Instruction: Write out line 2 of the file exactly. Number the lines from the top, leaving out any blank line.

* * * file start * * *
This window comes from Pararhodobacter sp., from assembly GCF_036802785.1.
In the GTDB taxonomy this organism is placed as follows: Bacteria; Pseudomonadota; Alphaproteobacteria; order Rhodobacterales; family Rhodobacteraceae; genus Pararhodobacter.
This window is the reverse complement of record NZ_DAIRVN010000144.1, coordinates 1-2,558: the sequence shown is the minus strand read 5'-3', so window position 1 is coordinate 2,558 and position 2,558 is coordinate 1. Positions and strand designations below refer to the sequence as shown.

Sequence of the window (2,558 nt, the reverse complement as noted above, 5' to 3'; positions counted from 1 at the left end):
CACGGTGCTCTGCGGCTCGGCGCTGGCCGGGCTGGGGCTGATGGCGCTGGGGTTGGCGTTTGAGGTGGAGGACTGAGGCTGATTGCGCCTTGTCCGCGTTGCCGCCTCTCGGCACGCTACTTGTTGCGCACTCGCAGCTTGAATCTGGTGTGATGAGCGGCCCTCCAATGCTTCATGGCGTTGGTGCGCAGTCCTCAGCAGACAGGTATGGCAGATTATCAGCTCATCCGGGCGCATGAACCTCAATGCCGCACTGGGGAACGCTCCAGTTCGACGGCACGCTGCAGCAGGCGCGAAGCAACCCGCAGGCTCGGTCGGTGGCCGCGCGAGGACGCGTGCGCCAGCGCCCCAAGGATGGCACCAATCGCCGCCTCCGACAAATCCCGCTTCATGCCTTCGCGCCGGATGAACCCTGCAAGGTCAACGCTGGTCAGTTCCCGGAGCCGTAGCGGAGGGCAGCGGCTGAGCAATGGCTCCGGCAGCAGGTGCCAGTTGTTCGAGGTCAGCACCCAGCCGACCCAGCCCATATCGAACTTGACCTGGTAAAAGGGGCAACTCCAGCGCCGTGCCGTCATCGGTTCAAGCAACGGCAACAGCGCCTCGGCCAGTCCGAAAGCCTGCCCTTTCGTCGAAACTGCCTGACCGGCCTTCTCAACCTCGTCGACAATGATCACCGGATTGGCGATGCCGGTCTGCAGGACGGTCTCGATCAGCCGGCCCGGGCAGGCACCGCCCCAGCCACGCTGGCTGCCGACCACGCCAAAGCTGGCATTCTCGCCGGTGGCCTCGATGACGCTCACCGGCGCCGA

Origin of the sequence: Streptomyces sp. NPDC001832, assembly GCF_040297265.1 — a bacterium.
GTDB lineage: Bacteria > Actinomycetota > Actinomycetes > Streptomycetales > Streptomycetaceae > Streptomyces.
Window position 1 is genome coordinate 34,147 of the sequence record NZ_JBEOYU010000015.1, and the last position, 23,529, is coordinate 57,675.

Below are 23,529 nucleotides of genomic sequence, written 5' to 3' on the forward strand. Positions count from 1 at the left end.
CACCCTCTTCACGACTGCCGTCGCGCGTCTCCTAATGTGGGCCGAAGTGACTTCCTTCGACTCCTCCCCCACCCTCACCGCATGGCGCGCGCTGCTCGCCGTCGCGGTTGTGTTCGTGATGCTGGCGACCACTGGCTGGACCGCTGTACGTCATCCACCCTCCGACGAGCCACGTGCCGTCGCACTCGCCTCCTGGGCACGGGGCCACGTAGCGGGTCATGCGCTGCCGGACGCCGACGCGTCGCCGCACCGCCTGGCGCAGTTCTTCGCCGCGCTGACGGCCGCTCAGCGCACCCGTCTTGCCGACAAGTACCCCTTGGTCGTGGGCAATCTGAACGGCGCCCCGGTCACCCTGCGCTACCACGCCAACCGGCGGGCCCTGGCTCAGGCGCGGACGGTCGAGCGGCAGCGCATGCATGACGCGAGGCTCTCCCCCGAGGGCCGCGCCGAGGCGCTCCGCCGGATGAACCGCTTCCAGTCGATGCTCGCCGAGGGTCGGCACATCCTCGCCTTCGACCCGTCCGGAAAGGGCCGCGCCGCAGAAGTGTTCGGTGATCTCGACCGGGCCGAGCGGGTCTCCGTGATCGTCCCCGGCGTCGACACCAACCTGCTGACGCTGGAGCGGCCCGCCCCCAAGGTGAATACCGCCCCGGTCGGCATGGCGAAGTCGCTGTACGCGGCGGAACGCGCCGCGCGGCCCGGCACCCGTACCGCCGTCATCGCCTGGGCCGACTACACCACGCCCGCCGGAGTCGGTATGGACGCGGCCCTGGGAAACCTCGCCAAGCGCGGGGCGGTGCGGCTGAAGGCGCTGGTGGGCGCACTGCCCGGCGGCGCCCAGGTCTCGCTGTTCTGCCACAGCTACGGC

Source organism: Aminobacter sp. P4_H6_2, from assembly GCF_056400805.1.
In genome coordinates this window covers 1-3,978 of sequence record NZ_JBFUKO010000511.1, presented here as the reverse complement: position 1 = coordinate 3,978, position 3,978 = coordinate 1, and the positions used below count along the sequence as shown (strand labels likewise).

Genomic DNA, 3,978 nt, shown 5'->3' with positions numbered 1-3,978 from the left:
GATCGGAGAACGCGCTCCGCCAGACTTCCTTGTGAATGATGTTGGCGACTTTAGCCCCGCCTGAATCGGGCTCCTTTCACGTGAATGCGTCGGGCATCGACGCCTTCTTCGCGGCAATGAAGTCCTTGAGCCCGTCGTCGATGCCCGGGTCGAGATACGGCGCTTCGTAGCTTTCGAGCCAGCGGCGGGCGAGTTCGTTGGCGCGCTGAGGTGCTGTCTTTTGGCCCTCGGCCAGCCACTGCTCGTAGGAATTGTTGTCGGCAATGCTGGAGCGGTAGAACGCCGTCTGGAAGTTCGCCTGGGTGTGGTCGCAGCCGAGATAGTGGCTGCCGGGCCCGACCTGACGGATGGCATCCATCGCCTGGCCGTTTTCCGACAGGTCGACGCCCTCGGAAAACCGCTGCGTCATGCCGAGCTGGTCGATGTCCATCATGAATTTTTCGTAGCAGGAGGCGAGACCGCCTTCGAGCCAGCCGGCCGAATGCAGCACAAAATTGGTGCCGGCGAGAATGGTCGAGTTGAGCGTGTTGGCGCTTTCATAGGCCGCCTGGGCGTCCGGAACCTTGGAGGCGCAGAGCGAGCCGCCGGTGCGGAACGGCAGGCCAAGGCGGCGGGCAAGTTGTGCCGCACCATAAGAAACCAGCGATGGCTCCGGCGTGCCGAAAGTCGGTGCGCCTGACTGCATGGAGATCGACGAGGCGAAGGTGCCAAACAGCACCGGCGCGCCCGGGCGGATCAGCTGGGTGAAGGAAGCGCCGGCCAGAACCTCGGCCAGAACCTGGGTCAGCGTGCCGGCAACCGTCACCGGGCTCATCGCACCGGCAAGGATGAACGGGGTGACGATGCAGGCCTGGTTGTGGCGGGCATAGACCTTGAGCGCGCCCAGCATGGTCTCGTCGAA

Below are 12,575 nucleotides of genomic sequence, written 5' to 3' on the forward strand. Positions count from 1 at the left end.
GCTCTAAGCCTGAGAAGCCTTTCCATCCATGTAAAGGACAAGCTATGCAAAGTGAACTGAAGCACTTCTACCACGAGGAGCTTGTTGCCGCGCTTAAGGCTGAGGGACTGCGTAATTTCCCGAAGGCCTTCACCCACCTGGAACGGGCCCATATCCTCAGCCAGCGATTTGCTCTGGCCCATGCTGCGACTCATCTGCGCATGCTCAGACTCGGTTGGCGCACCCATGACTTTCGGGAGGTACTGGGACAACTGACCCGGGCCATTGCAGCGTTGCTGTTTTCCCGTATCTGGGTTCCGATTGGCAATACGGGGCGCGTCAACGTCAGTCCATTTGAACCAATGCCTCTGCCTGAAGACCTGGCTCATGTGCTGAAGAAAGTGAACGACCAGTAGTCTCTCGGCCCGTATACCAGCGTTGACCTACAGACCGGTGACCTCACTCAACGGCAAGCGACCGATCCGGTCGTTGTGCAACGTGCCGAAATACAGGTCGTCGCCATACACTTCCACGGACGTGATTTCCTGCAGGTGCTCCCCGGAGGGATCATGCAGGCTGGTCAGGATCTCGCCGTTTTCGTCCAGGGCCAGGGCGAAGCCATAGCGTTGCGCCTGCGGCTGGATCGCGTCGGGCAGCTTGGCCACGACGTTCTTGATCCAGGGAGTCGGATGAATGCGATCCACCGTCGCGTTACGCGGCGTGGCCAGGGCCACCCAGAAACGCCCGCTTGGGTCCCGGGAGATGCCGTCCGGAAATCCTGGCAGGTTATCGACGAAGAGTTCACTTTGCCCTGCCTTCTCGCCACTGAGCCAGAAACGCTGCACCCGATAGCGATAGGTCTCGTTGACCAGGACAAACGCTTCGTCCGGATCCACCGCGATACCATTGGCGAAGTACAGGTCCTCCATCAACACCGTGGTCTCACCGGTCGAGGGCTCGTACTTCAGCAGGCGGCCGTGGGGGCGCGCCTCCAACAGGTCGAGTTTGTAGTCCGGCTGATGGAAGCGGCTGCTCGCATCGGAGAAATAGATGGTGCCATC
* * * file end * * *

In the GTDB taxonomy this organism is placed as follows: Bacteria; Pseudomonadota; Alphaproteobacteria; order Rhodobacterales; family Rhodobacteraceae; genus Pararhodobacter.